Prince Harry and his wife, Meghan, officially make the transition Tuesday from senior members of Britain’s royal family to—well, it’s unclear. International celebrities, charity patrons, global influencers? The royal schism that the couple triggered in January by announcing that they would step down from official duties, give up public funding, seek financial independence and swap the UK for North America becomes official on March 31, reports the AP. The move has been made more complicated and poignant by the global coronavirus pandemic, which finds the couple and their 10-month-old son, Archie, in California, far from Harry’s father Prince Charles—who is recovering after testing positive for COVID-19—and Harry’s 93-year-old grandmother, Queen Elizabeth II.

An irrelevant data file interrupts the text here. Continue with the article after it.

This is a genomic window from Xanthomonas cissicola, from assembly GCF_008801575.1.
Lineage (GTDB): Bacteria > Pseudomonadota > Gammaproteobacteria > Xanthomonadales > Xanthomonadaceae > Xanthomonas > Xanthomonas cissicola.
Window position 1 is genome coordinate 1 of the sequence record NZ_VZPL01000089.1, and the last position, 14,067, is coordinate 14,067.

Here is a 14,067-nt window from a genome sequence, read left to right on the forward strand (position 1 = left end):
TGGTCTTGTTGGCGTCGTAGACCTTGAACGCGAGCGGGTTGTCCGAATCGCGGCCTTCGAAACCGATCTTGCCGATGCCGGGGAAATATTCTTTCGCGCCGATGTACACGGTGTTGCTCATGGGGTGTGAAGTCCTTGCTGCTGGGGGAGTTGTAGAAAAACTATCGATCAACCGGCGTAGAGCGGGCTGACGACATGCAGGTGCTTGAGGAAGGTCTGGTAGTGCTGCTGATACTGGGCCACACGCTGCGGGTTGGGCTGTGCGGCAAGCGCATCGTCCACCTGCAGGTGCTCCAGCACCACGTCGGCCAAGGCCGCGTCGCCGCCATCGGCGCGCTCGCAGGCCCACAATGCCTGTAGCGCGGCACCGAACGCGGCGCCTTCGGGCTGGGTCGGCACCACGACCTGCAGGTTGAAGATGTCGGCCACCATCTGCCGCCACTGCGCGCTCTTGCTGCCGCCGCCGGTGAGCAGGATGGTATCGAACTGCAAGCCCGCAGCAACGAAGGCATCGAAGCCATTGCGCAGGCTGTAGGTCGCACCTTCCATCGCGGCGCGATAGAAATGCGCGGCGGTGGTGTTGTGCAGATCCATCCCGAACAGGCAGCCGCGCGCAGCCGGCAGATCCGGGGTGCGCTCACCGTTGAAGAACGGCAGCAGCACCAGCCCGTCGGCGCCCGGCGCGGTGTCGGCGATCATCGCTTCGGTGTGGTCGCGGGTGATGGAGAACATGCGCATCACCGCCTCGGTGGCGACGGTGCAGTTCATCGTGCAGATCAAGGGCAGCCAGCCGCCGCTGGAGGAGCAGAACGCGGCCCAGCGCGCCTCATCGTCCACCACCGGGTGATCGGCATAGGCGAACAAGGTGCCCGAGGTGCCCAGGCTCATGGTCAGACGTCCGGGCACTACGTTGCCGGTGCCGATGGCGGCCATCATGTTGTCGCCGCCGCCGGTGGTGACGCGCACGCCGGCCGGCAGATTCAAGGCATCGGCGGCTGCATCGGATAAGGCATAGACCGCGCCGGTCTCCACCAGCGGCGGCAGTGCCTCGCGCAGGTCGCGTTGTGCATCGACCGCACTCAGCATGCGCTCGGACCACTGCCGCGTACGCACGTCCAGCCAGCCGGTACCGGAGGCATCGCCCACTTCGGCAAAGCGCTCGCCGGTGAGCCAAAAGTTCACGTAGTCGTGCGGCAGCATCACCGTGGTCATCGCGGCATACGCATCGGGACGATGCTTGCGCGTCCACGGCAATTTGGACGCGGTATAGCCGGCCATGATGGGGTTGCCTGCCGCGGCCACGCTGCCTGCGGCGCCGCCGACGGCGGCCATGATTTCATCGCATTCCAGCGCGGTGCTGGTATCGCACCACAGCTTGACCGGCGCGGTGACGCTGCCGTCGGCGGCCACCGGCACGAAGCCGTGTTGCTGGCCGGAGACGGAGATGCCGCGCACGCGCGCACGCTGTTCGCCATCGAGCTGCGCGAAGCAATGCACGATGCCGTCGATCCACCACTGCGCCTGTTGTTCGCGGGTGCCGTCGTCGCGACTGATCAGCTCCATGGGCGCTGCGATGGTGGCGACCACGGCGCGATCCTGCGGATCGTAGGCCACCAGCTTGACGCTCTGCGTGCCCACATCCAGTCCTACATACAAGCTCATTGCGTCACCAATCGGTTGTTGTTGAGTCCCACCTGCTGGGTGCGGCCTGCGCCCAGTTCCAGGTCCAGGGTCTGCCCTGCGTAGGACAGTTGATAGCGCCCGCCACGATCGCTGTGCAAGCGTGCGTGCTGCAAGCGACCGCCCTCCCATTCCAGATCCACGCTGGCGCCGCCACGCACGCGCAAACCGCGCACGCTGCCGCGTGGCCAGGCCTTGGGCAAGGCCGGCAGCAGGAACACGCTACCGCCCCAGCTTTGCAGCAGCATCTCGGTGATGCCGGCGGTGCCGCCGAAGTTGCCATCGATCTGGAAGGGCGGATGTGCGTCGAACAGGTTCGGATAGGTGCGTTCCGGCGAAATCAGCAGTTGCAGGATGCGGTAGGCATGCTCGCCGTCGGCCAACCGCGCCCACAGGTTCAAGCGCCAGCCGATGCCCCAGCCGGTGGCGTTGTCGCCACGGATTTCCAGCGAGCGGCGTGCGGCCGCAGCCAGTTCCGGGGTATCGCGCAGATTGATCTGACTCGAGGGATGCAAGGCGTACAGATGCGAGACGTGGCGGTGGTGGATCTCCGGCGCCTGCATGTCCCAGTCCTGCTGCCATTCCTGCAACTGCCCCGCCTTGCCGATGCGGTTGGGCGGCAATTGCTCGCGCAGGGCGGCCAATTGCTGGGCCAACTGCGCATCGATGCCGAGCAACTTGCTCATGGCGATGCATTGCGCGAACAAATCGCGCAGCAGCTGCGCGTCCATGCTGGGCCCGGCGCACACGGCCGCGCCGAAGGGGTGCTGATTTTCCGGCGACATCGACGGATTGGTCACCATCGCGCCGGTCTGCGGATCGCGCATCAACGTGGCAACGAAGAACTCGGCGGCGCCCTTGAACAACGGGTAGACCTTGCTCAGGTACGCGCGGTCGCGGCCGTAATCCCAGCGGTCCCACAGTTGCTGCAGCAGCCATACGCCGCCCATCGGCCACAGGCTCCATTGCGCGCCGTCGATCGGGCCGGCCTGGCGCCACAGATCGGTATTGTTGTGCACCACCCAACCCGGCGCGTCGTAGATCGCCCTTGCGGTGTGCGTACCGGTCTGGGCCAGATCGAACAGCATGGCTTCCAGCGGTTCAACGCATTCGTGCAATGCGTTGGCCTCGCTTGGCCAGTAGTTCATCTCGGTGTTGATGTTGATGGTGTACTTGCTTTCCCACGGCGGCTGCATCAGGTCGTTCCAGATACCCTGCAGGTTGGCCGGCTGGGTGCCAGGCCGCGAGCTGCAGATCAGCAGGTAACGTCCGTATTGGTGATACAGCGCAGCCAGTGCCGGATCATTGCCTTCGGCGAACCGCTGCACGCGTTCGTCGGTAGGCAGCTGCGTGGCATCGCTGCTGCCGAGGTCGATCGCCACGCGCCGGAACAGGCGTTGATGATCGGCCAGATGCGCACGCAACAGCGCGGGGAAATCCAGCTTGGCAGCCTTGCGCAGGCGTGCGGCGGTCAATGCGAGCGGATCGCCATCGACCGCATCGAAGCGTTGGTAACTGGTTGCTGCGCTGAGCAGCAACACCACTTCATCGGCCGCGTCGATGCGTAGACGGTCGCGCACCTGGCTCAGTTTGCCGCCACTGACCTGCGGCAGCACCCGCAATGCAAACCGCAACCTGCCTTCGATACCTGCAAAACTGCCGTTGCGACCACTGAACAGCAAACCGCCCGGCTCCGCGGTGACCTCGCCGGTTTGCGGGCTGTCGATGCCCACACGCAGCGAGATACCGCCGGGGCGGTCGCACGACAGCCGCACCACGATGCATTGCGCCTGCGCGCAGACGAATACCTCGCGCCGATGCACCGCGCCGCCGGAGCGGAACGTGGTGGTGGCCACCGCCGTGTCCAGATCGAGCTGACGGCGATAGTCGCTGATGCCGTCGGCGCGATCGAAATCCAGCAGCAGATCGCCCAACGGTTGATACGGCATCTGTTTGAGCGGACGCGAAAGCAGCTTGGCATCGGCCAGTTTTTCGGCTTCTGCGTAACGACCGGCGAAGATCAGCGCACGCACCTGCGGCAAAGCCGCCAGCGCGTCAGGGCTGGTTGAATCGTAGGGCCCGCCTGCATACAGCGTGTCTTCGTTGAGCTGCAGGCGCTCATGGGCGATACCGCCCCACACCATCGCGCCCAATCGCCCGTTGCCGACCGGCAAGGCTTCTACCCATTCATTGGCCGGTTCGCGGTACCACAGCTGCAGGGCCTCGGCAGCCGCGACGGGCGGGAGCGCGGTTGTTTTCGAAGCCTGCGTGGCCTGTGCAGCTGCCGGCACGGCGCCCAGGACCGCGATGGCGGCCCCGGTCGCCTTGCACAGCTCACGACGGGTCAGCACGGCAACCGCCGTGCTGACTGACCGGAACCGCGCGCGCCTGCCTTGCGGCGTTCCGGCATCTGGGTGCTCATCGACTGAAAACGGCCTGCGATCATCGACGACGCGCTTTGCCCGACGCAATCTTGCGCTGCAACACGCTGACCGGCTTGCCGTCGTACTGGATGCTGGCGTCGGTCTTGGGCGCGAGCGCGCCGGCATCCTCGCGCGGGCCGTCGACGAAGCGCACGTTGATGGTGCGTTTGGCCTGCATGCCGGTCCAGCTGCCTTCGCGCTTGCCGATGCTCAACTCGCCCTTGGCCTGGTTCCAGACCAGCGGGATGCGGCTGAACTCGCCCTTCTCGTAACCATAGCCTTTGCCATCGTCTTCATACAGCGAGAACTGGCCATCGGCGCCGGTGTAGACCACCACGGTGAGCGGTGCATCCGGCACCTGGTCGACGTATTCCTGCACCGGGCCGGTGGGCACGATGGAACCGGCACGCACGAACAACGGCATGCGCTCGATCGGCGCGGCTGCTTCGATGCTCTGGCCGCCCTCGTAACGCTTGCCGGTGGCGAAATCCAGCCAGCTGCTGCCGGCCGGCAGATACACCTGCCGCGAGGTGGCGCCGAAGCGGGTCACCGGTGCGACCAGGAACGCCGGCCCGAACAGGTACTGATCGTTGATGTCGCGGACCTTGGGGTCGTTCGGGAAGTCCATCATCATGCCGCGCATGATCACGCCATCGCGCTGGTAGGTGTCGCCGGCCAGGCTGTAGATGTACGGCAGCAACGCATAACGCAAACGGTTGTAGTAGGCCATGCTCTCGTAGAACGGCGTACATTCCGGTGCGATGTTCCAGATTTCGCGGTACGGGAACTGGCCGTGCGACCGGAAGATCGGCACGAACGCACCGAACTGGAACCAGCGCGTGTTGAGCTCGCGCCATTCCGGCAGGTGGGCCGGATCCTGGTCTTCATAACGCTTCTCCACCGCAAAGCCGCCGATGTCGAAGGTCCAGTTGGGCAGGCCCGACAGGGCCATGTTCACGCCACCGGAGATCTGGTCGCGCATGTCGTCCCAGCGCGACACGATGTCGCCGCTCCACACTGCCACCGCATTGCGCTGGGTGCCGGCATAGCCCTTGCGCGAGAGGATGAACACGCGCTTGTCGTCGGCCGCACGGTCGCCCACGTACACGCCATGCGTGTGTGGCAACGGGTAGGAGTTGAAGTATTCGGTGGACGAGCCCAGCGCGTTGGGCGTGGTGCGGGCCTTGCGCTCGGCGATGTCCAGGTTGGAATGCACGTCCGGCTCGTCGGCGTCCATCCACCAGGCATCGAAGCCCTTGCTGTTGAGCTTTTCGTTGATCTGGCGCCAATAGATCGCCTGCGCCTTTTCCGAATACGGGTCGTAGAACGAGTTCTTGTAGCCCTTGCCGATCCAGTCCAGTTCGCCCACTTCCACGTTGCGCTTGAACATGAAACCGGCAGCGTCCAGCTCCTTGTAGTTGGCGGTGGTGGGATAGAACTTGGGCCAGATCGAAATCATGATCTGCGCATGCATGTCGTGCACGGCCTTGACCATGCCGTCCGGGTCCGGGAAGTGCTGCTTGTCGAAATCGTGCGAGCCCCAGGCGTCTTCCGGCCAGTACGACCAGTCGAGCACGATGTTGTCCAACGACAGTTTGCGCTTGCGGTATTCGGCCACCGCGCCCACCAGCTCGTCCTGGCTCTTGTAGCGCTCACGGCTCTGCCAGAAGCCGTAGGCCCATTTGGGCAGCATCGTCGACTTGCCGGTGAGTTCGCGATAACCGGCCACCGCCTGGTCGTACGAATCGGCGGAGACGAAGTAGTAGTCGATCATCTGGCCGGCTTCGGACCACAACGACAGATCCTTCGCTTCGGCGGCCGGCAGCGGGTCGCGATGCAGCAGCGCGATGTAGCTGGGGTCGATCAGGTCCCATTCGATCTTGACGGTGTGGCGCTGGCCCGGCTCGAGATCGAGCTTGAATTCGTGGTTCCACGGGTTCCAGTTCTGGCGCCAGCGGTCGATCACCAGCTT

It is less than two years since ex-soldier Harry, who is sixth in line to the British throne, married American actress Meghan Markle at Windsor Castle. The couple—who are keeping their titles, Duke and Duchess of Sussex, but will no longer be called Their Royal Highnesses—had hoped to keep using the Sussex Royal brand in their new life. But last month they announced they wouldn't seek to trademark the term because of UK rules governing use of the word "royal." The couple plans to launch a non-profit organization for their charitable activities in areas including youth empowerment, mental health, conservation, gender equality, and education. Harry will also continue to oversee the Invictus Games, the Olympics-style competition he founded for wounded troops. They'll also need to earn money to help pay for a multi-million dollar security bill. (Read more about Meghan's first Hollywood gig post-transition here.)